Role Playing Corner: Celebrating Thirty Years of Forced Abstinence
Simply posting this image gives me an "in" with the D&D crowd.
Many of you, gentle readers, have probably heard of the famous (some would say infamous) role playing game "Dungeons & Dragons". This Saturday nerds and those who make their livelihood off of nerds around the world celebrated the 30th birthday of "Dungeons & Dragons". Prior to D&D the closest thing to role playing games were various tabletop strategy games. D&D creator Dave Arneson and perpetually bitter king nerd Gary Gygax transformed the little figurines into fully realized characters of a player's own imagining and catapulted gaming from table tops to character sheets.
I would like to devote today to great moments in "Dungeons & Dragons" history. You may scoff, but without the kobolds and magic missiles of D&D where would computer RPGs be today? Here's a hint: GAY ANIME ROBOT STORIES. If you prefer Nordic barbarians over huge-eyed elves with romantic problems then you should view D&D with just a modicum of respect. Just a modicum.
Gygax and Arneson created the first release of the Dungeons and Dragons rule set. This version is very crude and only includes two or three tables of data on which you rolled information. Later versions, supplements, and technological advances in computer spreadsheet software further improve the game.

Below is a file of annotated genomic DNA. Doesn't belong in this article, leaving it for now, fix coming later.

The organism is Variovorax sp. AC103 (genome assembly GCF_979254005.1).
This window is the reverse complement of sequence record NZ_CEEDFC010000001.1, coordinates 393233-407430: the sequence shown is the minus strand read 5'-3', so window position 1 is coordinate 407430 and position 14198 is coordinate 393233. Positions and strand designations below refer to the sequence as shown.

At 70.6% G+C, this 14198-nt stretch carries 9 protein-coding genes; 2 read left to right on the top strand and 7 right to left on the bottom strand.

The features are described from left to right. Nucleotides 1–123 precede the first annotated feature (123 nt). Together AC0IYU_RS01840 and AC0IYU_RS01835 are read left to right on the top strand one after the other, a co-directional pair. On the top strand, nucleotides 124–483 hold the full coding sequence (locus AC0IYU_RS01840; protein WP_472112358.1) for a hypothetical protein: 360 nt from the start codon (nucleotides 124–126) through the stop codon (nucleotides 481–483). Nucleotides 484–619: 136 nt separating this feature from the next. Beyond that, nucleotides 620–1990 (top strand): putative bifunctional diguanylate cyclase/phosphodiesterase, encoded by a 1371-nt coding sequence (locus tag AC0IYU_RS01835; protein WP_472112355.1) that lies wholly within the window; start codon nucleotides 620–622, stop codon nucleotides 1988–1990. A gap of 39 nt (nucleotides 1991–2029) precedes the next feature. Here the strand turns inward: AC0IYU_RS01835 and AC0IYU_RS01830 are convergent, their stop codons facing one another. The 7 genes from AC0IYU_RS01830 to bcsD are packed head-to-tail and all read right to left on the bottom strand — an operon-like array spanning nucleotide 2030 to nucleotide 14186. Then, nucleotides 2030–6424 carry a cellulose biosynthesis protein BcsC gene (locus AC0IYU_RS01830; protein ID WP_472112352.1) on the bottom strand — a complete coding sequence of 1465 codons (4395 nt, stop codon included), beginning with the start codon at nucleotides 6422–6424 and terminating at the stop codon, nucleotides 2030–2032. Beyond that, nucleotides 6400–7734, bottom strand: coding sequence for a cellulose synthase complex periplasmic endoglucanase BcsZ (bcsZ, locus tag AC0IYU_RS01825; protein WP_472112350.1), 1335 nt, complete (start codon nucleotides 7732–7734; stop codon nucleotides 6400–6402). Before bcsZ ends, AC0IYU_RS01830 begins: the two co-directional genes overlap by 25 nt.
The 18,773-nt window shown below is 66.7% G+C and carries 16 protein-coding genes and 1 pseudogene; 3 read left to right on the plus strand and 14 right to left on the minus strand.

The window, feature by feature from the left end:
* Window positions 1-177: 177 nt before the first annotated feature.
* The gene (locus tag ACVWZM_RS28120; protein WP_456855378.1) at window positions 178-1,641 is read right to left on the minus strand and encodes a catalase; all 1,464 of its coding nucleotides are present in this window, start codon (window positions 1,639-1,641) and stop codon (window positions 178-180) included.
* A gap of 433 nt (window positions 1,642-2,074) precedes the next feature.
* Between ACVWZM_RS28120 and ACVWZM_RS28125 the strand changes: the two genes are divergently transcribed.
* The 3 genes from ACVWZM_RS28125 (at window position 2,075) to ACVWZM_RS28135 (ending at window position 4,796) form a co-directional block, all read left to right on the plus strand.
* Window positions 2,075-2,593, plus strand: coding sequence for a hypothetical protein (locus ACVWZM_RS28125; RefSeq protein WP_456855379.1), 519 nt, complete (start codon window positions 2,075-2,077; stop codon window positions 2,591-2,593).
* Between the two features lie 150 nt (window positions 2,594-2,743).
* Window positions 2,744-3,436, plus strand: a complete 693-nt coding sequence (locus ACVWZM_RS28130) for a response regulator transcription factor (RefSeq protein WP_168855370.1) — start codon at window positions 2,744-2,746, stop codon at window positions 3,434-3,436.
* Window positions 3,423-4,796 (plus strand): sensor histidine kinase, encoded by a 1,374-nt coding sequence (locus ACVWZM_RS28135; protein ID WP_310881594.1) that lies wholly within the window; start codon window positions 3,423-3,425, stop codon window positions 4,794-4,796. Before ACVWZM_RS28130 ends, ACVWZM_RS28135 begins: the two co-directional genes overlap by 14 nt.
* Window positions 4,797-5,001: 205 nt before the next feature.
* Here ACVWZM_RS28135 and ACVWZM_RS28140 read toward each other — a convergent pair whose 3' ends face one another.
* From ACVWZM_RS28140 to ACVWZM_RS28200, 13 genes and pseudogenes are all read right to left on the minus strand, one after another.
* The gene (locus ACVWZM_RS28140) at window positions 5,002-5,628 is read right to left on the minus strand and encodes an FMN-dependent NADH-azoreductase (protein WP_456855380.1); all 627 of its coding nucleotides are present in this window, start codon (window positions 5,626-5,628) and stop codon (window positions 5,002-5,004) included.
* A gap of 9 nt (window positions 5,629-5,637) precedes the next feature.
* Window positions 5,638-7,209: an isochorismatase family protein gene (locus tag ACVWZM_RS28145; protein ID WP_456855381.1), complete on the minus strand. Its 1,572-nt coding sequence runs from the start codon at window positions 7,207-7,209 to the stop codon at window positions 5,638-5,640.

After the success of the initial release of Dungeons and Dragons Gygax and Arneson form TSR (Tactical Studies Rules) to publish new versions of Dungeons and Dragons and future supplements. By the second edition the charts and tables inside the books have advanced from using a simple six sided craps die to two ten sided dice used to effectively determine a number from 1-100. By the third edition dice making has advanced so much that Gygax is able to harness the power of the massive 280,500 sided die for his legendary "Random Furniture Found Inside Secluded Gnome Huts" table.
The first accusations surface that Dungeons and Dragons has a Satanic basis and is essentially a devil-worshipping cult. Fundamentalists Christians, the willfully ignorant, the profoundly retarded, and most but not all inanimate objects fail to recognize that Dungeons and Dragons takes sociopaths off the streets, forces them to socialize, and generally prevents crime. The Satanic cult accusations gradually diminish and then disappear entirely only to be replaced with the much more accurate "D&D leads to Dorito and Mountain Dew binges."
Gygax introduces the famous THAC0 or "Thacko" statistic. It supposedly means "To Hit Armor Class Zero" although only a handful of math major college students know exactly how it applies to the game. When this statistic is later removed from the game these math majors become violently outraged.
Nothing says class like a rawhide mumu.
Gygax leaves TSR in a massive management shakeup. The parting is acrimonious, although the most venom comes from fans loyal to Gygax rather than the D&D brand. Immediately after Gygax leaves TSR the quality on D&D releases slips dramatically down from one chart or table every three pages to one every nine.
The Dungeon Master's Guide for 2nd Edition Advanced Super Dungeons & Dragons is released in which TSR unveils its new random encounter chart that branches into 78 different randomly determined random encounter charts. Still smarting over the Gygax departure the new edition receives a lukewarm response from devoted fans and fails to generate any real buzz in the community.